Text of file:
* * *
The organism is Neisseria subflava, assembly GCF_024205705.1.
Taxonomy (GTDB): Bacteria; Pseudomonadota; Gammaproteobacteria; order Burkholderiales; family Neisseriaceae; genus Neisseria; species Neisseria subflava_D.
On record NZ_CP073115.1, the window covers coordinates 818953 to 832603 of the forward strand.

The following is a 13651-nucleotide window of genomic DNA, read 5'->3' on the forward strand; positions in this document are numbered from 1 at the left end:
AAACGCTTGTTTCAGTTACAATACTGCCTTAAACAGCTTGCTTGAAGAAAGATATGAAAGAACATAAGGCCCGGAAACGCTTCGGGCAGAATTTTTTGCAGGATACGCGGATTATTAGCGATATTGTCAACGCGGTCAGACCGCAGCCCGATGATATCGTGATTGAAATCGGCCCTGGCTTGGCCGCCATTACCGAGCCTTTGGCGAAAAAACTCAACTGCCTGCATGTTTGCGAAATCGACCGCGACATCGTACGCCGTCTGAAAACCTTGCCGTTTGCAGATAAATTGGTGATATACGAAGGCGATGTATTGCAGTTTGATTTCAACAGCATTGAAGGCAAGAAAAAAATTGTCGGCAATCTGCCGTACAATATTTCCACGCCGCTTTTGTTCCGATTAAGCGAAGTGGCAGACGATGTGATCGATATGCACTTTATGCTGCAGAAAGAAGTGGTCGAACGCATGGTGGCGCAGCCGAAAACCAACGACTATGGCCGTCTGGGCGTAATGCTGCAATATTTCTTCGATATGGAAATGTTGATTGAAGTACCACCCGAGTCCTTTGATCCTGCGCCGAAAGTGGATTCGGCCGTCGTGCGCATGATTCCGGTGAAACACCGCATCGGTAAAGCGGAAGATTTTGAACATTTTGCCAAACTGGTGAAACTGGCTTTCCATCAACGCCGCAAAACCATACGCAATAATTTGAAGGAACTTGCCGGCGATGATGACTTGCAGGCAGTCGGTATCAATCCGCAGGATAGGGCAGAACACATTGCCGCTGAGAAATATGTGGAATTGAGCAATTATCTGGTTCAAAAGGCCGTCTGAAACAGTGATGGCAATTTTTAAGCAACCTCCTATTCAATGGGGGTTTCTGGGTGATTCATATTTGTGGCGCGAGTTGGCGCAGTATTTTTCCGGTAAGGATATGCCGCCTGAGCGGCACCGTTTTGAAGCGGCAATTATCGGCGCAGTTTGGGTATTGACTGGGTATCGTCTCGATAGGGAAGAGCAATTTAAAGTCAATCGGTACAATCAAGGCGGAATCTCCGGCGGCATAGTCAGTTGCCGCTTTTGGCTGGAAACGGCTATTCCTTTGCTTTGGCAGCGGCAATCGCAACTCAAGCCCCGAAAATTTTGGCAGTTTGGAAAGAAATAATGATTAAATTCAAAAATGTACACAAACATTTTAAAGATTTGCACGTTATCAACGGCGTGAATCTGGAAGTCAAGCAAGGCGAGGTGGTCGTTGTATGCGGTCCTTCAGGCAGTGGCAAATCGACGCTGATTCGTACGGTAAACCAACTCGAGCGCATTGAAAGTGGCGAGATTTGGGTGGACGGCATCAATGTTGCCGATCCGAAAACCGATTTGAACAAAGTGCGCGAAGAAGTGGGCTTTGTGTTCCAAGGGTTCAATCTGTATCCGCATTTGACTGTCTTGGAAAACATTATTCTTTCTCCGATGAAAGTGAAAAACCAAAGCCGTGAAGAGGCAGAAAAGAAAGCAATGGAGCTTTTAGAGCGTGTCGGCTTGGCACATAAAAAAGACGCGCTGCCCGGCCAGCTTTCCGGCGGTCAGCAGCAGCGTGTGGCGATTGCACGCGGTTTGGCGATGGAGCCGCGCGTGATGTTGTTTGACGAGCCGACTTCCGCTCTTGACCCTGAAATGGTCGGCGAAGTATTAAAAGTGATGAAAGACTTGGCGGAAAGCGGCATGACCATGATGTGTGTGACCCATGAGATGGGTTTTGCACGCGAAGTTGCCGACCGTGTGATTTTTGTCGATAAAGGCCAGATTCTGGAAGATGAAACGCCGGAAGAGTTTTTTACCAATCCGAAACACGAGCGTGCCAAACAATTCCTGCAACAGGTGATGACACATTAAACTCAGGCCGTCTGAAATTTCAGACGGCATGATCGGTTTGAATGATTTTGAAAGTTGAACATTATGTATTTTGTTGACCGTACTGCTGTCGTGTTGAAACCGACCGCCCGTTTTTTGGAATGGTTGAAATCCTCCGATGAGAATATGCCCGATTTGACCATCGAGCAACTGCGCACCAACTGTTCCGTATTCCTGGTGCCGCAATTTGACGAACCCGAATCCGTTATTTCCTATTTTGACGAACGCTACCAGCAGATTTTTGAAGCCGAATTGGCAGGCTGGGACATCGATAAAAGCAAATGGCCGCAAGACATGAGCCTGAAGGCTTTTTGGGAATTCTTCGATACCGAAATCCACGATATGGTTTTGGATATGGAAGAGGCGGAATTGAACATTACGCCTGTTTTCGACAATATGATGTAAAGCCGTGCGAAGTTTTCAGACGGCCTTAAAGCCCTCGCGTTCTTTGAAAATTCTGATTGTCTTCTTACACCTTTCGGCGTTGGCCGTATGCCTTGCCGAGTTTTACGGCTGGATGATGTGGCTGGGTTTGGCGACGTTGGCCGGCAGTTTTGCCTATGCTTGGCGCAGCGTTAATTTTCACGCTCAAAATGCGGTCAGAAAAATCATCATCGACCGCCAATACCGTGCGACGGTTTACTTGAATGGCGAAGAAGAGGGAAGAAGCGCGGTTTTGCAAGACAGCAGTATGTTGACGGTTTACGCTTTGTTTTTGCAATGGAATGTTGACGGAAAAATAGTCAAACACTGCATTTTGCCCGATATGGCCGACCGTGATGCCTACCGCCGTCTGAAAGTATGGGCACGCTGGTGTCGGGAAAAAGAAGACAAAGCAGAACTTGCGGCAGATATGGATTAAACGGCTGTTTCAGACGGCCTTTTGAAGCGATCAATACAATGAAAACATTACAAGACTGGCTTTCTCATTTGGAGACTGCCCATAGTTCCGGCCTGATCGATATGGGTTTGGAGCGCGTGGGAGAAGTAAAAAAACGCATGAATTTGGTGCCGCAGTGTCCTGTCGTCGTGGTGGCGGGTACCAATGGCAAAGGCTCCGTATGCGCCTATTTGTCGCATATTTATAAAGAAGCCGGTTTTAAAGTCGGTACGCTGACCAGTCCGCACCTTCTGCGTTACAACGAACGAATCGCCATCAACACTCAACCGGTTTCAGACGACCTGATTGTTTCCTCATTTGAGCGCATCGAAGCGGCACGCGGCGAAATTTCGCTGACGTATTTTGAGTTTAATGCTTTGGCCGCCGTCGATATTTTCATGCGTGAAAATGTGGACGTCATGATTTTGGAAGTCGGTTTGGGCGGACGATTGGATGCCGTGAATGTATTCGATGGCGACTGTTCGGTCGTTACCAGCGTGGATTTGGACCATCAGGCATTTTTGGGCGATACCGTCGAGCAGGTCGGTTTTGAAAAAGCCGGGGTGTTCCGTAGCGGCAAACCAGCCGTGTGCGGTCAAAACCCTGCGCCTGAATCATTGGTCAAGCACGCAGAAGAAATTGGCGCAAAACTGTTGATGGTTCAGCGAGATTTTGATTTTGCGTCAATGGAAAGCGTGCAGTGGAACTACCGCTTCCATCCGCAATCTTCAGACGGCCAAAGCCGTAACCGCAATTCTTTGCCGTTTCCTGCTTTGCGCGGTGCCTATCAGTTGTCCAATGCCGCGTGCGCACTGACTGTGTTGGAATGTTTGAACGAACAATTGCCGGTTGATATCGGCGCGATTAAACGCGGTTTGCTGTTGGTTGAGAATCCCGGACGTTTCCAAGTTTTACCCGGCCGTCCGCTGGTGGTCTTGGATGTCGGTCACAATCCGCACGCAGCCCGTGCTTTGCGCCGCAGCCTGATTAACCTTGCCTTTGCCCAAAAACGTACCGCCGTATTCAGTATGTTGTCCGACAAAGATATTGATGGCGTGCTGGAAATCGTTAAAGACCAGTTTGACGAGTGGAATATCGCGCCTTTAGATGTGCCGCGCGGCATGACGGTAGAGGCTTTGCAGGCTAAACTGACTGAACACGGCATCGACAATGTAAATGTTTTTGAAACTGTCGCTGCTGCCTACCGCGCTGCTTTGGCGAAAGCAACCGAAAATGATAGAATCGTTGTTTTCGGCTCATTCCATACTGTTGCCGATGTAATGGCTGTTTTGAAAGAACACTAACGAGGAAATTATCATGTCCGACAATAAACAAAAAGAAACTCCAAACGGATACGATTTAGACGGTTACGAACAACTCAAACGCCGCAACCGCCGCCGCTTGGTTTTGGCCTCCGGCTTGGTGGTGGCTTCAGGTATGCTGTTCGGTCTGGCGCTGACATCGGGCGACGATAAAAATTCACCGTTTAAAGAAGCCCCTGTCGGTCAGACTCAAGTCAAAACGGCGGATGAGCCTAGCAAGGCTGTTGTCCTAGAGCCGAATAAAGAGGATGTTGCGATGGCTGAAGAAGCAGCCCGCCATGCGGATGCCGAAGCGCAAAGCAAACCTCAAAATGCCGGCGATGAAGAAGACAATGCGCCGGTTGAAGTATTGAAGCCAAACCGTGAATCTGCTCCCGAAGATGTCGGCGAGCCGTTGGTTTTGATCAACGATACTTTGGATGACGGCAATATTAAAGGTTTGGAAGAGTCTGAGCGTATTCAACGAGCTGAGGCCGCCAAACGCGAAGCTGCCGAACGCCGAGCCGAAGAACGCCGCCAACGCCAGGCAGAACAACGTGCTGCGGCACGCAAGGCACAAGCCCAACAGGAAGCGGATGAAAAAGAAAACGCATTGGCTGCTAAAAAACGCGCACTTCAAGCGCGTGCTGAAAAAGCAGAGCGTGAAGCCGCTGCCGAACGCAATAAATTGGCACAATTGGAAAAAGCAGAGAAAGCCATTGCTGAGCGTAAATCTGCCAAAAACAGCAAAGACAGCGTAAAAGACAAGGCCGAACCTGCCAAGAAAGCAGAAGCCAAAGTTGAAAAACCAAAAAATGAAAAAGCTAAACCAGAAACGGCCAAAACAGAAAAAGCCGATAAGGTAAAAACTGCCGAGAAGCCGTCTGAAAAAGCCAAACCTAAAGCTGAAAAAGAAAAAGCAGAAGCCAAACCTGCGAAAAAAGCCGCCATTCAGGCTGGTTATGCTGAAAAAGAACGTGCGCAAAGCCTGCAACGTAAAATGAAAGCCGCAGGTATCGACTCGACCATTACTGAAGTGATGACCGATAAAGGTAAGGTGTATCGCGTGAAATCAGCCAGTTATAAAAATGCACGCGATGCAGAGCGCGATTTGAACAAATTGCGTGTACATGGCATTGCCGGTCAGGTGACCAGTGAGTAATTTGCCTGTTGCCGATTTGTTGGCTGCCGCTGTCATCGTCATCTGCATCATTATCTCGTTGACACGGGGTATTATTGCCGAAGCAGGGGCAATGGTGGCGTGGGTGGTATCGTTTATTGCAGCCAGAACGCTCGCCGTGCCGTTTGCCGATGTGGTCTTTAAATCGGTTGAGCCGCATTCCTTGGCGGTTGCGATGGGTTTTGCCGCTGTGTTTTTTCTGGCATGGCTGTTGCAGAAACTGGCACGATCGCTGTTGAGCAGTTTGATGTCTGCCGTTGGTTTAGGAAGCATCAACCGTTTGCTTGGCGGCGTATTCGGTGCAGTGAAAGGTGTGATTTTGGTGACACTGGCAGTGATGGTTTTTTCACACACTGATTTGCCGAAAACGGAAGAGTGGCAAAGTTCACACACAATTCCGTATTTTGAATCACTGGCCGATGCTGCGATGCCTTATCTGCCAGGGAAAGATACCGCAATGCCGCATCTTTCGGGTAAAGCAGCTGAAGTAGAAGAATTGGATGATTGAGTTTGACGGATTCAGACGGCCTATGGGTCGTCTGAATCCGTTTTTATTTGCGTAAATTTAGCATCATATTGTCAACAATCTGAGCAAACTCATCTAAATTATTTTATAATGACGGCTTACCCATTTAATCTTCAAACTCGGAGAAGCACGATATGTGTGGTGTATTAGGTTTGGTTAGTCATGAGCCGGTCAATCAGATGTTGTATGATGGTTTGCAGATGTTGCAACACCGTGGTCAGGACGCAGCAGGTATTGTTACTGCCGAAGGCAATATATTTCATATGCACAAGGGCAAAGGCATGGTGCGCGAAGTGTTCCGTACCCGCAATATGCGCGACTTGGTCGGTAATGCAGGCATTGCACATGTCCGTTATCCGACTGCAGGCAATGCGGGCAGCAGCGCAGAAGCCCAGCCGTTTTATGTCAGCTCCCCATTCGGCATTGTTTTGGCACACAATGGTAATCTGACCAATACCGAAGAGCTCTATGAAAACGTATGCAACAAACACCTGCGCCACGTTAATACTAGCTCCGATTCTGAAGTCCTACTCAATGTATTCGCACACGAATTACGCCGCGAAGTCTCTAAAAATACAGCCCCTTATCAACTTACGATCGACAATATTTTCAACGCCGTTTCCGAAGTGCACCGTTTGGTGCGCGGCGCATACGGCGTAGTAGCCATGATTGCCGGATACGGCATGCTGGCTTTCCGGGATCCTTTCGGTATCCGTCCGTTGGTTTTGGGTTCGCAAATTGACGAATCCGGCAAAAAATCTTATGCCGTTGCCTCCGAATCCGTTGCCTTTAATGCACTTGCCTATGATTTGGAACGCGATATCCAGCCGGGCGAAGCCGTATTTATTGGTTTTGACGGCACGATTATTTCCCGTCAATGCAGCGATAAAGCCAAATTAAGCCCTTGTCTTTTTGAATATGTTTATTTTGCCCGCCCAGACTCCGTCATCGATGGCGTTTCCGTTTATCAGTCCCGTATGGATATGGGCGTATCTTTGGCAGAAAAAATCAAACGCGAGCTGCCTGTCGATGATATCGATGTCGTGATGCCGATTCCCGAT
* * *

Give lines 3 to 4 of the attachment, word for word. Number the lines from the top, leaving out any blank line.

On record NZ_CP073115.1, the window covers coordinates 818953 to 832603 of the forward strand.

The following is a 13651-nucleotide window of genomic DNA, read 5'->3' on the forward strand; positions in this document are numbered from 1 at the left end: